PSNS & IMF Innovation Lab develops LED disinfecting devices

26 November 2020 (Last Updated November 26th, 2020 12:29)

Innovation Lab of Puget Sound Naval Shipyard & Intermediate Maintenance Facility (PSNS & IMF) has designed and constructed two handheld ultraviolet-C LED disinfecting prototype devices.

PSNS & IMF Innovation Lab develops LED disinfecting devices
‘Keiko’, one of two UVC-LED Handheld Sanitizers, was designed and built by employees in the new PSNS Innovation Lab in Building 435 at PSNS & IMF in Bremerton, Washington. Credit: PSNS & IMF photo by Scott Hansen.

Innovation Lab of Puget Sound Naval Shipyard & Intermediate Maintenance Facility (PSNS & IMF) has designed and constructed two handheld ultraviolet-C LED disinfecting prototype devices.

The devices are currently being tested to analyse the effectiveness in killing Covid-19 virus on surfaces.

The innovation team collaborated with other technical organisations and became a part of the Naval Coronavirus Rapid Response Team (NCR2T) to tackle the pandemic.

PSNS & IMF Nuclear Project Engineering Code 2301 nuclear innovation programme manager Branden Doyle stated that a white paper of the Naval Nuclear Laboratories mentioned the potential of using UVC light technology as a sanitising solution.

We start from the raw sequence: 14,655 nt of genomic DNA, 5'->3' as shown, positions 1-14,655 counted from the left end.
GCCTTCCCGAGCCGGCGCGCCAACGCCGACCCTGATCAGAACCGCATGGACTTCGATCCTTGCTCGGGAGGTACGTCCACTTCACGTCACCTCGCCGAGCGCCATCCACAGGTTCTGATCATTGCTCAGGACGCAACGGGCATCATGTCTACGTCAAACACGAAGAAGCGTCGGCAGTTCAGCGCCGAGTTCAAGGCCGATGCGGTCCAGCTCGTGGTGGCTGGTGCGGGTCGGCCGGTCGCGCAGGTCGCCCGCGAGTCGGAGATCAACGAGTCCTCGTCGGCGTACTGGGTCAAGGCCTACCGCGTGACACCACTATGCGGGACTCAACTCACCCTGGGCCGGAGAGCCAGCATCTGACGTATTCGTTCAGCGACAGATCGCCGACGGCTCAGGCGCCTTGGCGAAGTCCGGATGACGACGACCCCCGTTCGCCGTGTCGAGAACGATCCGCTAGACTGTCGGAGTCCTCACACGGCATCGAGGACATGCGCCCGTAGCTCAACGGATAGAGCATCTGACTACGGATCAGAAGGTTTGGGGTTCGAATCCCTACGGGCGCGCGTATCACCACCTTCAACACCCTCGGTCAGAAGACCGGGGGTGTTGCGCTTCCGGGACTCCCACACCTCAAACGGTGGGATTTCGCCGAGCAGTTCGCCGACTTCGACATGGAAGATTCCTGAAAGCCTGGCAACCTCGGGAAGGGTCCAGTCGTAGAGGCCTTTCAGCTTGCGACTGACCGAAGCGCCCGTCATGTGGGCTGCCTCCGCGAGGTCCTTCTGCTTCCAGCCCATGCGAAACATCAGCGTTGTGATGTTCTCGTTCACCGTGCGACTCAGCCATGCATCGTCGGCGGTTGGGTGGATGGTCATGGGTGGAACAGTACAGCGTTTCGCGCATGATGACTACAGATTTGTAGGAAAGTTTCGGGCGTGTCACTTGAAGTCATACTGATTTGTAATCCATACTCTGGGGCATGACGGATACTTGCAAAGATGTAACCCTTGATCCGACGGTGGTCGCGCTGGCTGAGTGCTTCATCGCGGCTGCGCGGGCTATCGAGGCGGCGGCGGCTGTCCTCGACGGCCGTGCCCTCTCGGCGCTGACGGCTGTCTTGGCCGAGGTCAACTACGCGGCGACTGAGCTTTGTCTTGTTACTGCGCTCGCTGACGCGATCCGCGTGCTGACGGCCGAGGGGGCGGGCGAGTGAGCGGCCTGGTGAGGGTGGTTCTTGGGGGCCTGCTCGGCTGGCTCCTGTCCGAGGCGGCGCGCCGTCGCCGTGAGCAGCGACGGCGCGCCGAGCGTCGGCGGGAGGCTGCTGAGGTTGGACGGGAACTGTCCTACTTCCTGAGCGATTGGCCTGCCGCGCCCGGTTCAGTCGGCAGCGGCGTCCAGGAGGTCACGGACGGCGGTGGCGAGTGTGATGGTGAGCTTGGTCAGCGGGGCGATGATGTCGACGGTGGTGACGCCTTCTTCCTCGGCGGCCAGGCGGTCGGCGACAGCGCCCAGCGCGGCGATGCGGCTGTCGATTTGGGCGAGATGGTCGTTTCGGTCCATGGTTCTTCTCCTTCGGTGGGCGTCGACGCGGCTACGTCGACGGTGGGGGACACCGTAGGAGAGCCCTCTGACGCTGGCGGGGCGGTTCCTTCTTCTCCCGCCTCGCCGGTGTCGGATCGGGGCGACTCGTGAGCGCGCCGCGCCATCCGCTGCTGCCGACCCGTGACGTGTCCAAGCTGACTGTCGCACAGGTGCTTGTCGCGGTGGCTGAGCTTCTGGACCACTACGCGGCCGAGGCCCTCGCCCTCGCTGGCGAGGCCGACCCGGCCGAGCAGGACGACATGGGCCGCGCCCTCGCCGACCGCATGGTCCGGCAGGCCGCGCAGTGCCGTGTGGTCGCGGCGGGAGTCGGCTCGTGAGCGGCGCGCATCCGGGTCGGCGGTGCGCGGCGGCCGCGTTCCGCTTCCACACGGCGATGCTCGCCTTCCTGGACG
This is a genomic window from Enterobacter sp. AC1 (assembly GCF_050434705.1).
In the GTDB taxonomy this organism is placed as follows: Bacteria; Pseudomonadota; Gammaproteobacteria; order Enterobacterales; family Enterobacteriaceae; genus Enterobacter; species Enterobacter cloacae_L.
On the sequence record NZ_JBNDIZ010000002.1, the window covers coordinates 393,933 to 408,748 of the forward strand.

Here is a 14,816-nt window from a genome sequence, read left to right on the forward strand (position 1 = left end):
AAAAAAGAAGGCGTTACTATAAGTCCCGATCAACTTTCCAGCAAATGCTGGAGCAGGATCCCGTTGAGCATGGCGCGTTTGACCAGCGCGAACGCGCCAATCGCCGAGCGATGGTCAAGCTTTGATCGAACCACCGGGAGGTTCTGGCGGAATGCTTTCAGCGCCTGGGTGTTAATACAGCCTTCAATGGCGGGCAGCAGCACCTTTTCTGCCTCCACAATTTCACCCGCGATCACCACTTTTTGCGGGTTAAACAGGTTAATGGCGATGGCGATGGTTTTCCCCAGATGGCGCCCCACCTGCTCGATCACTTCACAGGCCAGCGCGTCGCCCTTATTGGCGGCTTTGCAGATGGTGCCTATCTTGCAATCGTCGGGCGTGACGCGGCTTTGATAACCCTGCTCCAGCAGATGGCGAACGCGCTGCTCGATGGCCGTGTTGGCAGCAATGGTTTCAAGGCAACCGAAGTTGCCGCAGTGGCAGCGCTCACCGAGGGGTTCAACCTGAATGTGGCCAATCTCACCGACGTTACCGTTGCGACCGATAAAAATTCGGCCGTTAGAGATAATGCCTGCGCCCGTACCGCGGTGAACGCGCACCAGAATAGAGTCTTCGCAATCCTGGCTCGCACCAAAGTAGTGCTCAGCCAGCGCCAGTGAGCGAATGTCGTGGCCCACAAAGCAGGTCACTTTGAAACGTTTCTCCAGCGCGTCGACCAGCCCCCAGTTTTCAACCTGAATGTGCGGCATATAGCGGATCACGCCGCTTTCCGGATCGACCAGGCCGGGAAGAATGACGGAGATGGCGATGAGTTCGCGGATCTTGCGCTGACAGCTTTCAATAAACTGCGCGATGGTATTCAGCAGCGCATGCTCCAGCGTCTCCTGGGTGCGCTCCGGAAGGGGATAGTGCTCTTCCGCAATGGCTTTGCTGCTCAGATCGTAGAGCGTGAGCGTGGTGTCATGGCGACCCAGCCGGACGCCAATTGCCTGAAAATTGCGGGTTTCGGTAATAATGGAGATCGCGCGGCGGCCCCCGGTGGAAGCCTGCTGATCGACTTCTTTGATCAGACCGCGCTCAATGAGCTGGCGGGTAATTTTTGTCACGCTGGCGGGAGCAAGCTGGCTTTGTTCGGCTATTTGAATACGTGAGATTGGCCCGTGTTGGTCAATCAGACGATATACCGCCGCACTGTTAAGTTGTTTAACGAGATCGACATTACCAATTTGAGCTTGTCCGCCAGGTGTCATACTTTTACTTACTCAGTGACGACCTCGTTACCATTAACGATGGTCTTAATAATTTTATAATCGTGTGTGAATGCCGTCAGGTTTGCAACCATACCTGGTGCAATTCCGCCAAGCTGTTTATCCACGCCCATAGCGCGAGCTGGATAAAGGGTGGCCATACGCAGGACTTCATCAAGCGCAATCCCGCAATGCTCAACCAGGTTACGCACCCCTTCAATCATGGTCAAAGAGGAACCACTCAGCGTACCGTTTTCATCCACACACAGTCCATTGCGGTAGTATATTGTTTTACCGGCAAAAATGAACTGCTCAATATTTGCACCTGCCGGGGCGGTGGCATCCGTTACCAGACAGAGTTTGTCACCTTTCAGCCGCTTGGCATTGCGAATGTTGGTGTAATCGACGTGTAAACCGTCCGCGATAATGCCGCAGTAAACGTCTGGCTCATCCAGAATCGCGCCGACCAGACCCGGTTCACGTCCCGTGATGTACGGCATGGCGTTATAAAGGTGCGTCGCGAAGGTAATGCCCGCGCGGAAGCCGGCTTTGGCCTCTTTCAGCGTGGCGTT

Doyle said: “PSNS & IMF joined with Naval Systems Engineering Directorate (NAVSEA 05), the Naval Research Laboratory, the Naval Nuclear Laboratory, Naval Undersea Warfare Center-Newport, Naval Surface Warfare Center-Dahlgren and Naval Surface Warfare Center-Port Hueneme, among others, to find solutions to effectively kill the virus SARS-CoV-2.

“NCR2T is developing recommendations for fleet-wide solutions to combat the COVID-19 pandemic, and the PSNS & IMF Handheld UVC LED Disinfector may be one of those solutions.

“A direct collaboration with NUWCNewport was formed to work together on future iterations of the PSNS & IMF handheld unit, which includes far-UVC (222nm) excimer lamp solutions.”

The team planned to construct devices with LED as other UVC surface sanitising devices sold commercially use mercury bulbs, which cannot be transported to all the parts of a naval vessel.

Currently, the team has sufficient parts for the construction of an additional ten handheld units. However, it is waiting for feedback from the current testing of the prototypes before moving ahead.